The Publication Manual of the American Psychological Association (2010), hereby referred to as the “APA manual,” only touches on its preference for the active voice (p. 77). But what do active voice and passive voice mean, exactly?
The active voice emphasizes the doer of the action. (In this case, “we”.)
We shocked the rats.
The passive voice emphasizes the action or result, not the doer. (In this case, the shocking of the rats.)
The rats were shocked.
(Note that the people shocking the rats aren’t even mentioned.)
The APA manual uses the following example to demonstrate when it is appropriate to use the passive voice (in this case, in the Methods section) (p. 77):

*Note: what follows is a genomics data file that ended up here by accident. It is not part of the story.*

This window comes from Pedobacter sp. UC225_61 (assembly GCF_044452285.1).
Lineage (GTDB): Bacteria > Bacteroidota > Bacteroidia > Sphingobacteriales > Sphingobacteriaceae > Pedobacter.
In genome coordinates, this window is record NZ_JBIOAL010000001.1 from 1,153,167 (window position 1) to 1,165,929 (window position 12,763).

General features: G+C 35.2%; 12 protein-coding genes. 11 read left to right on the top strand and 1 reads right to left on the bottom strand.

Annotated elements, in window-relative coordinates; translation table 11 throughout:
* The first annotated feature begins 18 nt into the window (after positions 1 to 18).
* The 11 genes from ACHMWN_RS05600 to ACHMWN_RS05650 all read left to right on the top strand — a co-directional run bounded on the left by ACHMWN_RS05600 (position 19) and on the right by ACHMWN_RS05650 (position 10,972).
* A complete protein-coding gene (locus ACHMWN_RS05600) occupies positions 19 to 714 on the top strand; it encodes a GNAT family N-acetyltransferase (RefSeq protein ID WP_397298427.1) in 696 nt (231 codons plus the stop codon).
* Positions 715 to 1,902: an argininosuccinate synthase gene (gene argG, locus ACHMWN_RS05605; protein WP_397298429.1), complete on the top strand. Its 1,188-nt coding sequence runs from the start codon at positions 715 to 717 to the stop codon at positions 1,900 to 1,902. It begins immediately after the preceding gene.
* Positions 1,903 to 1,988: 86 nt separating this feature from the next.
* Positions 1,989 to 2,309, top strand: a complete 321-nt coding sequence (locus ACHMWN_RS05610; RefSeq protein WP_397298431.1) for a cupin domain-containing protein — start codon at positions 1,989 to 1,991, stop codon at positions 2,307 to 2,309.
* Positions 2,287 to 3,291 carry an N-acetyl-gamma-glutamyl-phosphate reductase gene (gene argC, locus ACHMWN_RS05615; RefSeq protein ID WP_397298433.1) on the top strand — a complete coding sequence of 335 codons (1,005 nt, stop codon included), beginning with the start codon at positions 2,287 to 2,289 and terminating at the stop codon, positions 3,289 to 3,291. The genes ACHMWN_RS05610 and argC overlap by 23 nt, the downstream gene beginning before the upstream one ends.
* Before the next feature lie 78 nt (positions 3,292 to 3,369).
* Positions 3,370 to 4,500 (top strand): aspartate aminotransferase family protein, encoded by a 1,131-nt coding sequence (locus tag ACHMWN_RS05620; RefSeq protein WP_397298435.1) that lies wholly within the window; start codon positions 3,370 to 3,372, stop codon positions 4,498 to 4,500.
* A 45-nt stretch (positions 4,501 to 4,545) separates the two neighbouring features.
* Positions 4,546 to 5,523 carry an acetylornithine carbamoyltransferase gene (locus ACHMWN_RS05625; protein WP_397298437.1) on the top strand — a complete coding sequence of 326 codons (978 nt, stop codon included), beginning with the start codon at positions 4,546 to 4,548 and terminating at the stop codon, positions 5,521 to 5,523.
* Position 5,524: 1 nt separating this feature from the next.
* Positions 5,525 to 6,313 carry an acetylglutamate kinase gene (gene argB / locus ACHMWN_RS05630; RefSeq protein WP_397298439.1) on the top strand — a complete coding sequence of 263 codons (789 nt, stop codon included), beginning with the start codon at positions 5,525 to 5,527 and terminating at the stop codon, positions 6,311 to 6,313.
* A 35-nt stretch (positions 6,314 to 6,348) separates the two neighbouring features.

The speakers were attached to either side of the chair.
Here’s what that sentence would look like in the active voice (not preferred in the Methods section).
The students attached the speakers to either side of the chair.
In the above sentence, the emphasis is placed on the students, the doers of the action.
In prose too, the active voice is preferred, but the passive voice still has an important role: it adds variety, and relief, to the slew of active sentences. Here’s when to use the passive voice correctly and effectively:
- When the doer of the action is unknown or unimportant.
Televisions are no longer considered a luxury in homes.
(Active: We no longer consider televisions a luxury in homes.)
- When the result of an activity is more important than the doer.
Thousands of dead frogs were sighted near the toxic spill.
(Active: The toxic spill killed thousands of frogs.)
If you have any examples to share or questions to ask, please feel free to comment on this post. And share this post with fellow students to help them out!